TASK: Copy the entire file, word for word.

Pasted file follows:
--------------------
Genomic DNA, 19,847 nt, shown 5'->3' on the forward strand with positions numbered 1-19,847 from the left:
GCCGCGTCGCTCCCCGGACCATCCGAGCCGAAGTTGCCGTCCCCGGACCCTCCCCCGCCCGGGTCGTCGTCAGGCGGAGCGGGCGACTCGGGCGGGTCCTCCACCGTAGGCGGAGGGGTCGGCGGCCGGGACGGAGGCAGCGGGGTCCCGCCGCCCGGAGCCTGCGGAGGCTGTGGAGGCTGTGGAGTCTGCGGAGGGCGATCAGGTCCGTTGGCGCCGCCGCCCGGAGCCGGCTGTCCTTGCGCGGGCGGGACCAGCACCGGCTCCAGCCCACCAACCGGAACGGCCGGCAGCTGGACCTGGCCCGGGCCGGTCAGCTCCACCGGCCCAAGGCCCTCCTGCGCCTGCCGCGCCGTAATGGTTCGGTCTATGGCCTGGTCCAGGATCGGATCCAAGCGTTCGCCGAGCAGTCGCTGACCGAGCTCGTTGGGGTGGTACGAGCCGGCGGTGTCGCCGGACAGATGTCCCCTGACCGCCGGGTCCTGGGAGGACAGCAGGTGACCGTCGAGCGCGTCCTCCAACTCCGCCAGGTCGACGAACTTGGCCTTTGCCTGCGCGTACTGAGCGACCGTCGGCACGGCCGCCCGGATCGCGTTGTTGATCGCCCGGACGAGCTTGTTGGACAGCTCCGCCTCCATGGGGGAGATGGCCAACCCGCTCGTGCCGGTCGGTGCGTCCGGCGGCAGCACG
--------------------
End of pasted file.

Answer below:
Genomic DNA, 19,847 nt, shown 5'->3' on the forward strand with positions numbered 1-19,847 from the left:
GCCGCGTCGCTCCCCGGACCATCCGAGCCGAAGTTGCCGTCCCCGGACCCTCCCCCGCCCGGGTCGTCGTCAGGCGGAGCGGGCGACTCGGGCGGGTCCTCCACCGTAGGCGGAGGGGTCGGCGGCCGGGACGGAGGCAGCGGGGTCCCGCCGCCCGGAGCCTGCGGAGGCTGTGGAGGCTGTGGAGTCTGCGGAGGGCGATCAGGTCCGTTGGCGCCGCCGCCCGGAGCCGGCTGTCCTTGCGCGGGCGGGACCAGCACCGGCTCCAGCCCACCAACCGGAACGGCCGGCAGCTGGACCTGGCCCGGGCCGGTCAGCTCCACCGGCCCAAGGCCCTCCTGCGCCTGCCGCGCCGTAATGGTTCGGTCTATGGCCTGGTCCAGGATCGGATCCAAGCGTTCGCCGAGCAGTCGCTGACCGAGCTCGTTGGGGTGGTACGAGCCGGCGGTGTCGCCGGACAGATGTCCCCTGACCGCCGGGTCCTGGGAGGACAGCAGGTGACCGTCGAGCGCGTCCTCCAACTCCGCCAGGTCGACGAACTTGGCCTTTGCCTGCGCGTACTGAGCGACCGTCGGCACGGCCGCCCGGATCGCGTTGTTGATCGCCCGGACGAGCTTGTTGGACAGCTCCGCCTCCATGGGGGAGATGGCCAACCCGCTCGTGCCGGTCGGTGCGTCCGGCGGCAGCACG